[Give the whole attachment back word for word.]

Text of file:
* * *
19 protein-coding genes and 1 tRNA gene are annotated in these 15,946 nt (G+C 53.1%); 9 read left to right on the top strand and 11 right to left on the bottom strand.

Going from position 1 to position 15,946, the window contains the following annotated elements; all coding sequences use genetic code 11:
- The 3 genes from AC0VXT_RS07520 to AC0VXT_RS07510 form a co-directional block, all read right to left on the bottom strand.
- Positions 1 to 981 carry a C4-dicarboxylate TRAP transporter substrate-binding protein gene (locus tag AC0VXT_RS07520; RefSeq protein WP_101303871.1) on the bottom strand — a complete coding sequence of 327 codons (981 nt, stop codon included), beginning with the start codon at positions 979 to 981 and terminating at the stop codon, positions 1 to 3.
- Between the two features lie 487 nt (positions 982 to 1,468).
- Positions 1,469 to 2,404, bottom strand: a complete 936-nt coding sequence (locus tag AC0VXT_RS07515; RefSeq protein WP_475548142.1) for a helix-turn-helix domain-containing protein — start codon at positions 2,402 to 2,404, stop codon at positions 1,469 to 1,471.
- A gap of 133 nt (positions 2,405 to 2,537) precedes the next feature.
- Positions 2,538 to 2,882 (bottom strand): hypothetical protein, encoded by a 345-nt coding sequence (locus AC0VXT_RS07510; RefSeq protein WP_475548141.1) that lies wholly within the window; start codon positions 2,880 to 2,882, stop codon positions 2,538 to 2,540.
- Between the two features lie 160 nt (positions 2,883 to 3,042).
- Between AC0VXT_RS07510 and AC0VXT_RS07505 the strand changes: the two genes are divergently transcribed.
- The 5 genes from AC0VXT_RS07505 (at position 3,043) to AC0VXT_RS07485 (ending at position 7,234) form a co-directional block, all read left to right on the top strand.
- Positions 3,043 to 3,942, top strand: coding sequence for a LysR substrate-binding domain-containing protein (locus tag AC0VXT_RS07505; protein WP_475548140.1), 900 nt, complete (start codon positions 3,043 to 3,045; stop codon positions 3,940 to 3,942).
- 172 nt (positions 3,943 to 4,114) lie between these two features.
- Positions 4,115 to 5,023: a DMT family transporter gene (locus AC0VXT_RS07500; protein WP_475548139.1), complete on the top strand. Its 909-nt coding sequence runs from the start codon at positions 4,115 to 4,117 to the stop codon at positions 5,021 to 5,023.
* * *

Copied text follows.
19 protein-coding genes and 1 tRNA gene are annotated in these 15,946 nt (G+C 53.1%); 9 read left to right on the top strand and 11 right to left on the bottom strand.

Going from position 1 to position 15,946, the window contains the following annotated elements; all coding sequences use genetic code 11:
- The 3 genes from AC0VXT_RS07520 to AC0VXT_RS07510 form a co-directional block, all read right to left on the bottom strand.
- Positions 1 to 981 carry a C4-dicarboxylate TRAP transporter substrate-binding protein gene (locus tag AC0VXT_RS07520; RefSeq protein WP_101303871.1) on the bottom strand — a complete coding sequence of 327 codons (981 nt, stop codon included), beginning with the start codon at positions 979 to 981 and terminating at the stop codon, positions 1 to 3.
- Between the two features lie 487 nt (positions 982 to 1,468).
- Positions 1,469 to 2,404, bottom strand: a complete 936-nt coding sequence (locus tag AC0VXT_RS07515; RefSeq protein WP_475548142.1) for a helix-turn-helix domain-containing protein — start codon at positions 2,402 to 2,404, stop codon at positions 1,469 to 1,471.
- A gap of 133 nt (positions 2,405 to 2,537) precedes the next feature.
- Positions 2,538 to 2,882 (bottom strand): hypothetical protein, encoded by a 345-nt coding sequence (locus AC0VXT_RS07510; RefSeq protein WP_475548141.1) that lies wholly within the window; start codon positions 2,880 to 2,882, stop codon positions 2,538 to 2,540.
- Between the two features lie 160 nt (positions 2,883 to 3,042).
- Between AC0VXT_RS07510 and AC0VXT_RS07505 the strand changes: the two genes are divergently transcribed.
- The 5 genes from AC0VXT_RS07505 (at position 3,043) to AC0VXT_RS07485 (ending at position 7,234) form a co-directional block, all read left to right on the top strand.
- Positions 3,043 to 3,942, top strand: coding sequence for a LysR substrate-binding domain-containing protein (locus tag AC0VXT_RS07505; protein WP_475548140.1), 900 nt, complete (start codon positions 3,043 to 3,045; stop codon positions 3,940 to 3,942).
- 172 nt (positions 3,943 to 4,114) lie between these two features.
- Positions 4,115 to 5,023: a DMT family transporter gene (locus AC0VXT_RS07500; protein WP_475548139.1), complete on the top strand. Its 909-nt coding sequence runs from the start codon at positions 4,115 to 4,117 to the stop codon at positions 5,021 to 5,023.